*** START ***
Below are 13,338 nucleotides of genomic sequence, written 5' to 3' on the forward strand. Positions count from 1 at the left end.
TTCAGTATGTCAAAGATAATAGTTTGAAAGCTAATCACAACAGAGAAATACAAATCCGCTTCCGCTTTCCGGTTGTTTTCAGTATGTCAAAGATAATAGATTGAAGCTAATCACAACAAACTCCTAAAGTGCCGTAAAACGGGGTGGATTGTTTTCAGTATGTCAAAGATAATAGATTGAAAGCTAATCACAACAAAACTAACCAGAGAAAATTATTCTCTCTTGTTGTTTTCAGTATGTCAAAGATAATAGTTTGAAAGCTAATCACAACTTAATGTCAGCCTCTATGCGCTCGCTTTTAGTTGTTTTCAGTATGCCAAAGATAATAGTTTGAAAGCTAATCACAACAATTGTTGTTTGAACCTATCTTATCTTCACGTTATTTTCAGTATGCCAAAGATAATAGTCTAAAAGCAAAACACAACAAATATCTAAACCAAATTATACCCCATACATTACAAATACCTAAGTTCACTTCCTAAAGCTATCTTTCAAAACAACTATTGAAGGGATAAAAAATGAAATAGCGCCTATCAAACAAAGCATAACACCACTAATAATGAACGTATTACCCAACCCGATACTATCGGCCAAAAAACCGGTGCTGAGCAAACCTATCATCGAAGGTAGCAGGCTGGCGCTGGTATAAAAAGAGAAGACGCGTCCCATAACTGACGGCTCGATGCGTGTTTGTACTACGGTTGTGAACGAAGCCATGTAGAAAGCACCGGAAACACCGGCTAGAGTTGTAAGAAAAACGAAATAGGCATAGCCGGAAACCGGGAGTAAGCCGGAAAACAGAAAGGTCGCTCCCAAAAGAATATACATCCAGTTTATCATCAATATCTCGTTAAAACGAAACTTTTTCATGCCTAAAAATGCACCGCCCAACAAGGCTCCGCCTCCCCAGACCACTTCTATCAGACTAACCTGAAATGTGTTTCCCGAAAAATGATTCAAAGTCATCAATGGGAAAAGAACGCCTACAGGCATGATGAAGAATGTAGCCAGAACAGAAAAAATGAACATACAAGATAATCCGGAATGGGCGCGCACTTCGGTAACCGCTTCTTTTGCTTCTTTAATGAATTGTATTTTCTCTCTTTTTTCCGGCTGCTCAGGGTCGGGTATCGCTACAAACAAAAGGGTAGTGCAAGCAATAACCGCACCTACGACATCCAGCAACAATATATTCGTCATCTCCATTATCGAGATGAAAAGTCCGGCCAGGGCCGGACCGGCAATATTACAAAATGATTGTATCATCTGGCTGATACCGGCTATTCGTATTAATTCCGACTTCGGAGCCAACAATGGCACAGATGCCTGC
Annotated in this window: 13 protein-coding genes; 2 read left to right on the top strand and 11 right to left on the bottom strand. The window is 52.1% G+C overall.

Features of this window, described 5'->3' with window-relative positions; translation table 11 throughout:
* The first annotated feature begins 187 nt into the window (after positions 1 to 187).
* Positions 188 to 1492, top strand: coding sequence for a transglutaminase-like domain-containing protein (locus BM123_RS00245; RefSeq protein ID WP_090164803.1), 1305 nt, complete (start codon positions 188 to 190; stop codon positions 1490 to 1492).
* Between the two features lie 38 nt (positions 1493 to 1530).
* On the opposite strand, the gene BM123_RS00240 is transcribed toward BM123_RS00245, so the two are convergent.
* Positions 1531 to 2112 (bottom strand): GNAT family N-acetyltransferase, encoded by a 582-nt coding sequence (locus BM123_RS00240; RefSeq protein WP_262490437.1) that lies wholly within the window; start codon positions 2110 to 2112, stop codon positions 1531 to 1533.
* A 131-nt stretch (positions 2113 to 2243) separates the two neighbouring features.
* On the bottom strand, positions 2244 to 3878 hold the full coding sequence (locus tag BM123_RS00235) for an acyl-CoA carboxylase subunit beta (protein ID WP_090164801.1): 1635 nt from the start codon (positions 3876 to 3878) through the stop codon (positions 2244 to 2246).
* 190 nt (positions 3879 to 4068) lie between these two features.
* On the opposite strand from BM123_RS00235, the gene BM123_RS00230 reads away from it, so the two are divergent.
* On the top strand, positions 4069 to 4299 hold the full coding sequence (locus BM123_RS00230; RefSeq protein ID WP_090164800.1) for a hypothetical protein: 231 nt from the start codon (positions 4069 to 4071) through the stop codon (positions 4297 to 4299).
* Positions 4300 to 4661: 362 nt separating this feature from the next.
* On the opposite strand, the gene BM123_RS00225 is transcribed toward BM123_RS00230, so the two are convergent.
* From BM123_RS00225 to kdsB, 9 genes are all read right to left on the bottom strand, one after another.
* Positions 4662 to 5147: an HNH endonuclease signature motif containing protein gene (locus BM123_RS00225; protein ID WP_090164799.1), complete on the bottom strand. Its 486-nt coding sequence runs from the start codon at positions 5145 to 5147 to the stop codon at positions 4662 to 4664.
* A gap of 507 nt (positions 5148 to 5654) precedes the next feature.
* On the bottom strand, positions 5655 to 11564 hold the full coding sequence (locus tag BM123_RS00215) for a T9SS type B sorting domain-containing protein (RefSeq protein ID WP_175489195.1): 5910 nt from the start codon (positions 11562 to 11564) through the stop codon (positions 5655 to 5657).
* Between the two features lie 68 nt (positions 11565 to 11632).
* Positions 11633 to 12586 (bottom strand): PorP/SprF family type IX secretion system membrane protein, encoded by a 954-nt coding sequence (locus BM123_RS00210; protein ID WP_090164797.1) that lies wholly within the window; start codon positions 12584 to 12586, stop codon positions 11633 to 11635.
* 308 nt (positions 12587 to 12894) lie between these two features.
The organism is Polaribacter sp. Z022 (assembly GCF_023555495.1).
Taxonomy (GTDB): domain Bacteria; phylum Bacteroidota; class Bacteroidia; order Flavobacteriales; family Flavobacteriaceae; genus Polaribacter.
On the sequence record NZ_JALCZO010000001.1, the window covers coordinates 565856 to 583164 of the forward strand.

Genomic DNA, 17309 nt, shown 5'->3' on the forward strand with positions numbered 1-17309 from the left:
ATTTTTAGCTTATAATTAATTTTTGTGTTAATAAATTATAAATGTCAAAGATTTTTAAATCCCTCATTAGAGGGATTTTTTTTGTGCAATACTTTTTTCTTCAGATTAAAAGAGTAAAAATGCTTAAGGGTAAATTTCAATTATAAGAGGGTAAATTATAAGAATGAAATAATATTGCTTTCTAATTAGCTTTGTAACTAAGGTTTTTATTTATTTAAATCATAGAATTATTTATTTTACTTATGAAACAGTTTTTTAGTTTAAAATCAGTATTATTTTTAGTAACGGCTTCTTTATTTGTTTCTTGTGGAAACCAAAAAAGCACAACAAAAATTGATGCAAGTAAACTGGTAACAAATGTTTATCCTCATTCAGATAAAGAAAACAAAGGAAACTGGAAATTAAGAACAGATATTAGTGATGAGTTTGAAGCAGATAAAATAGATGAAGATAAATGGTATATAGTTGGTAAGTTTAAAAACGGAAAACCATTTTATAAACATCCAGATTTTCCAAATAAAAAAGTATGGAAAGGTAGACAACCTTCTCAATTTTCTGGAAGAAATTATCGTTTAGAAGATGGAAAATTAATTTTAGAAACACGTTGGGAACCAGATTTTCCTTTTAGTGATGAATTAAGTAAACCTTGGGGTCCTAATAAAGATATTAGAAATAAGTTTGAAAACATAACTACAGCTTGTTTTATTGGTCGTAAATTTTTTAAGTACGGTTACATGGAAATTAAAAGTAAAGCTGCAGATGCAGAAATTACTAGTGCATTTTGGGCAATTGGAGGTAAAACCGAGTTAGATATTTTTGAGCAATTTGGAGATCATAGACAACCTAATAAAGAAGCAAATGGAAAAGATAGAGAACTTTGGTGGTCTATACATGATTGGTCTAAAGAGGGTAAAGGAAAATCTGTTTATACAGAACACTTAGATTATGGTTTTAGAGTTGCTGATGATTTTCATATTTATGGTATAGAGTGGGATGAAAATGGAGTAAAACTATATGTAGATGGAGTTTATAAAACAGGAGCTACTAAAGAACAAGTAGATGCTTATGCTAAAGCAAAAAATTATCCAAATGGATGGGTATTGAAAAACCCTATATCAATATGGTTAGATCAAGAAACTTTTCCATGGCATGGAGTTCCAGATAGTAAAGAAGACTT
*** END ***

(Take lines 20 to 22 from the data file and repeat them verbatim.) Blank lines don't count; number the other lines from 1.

* On the bottom strand, positions 5655 to 11564 hold the full coding sequence (locus tag BM123_RS00215) for a T9SS type B sorting domain-containing protein (RefSeq protein ID WP_175489195.1): 5910 nt from the start codon (positions 11562 to 11564) through the stop codon (positions 5655 to 5657).
* Between the two features lie 68 nt (positions 11565 to 11632).
* Positions 11633 to 12586 (bottom strand): PorP/SprF family type IX secretion system membrane protein, encoded by a 954-nt coding sequence (locus BM123_RS00210; protein ID WP_090164797.1) that lies wholly within the window; start codon positions 12584 to 12586, stop codon positions 11633 to 11635.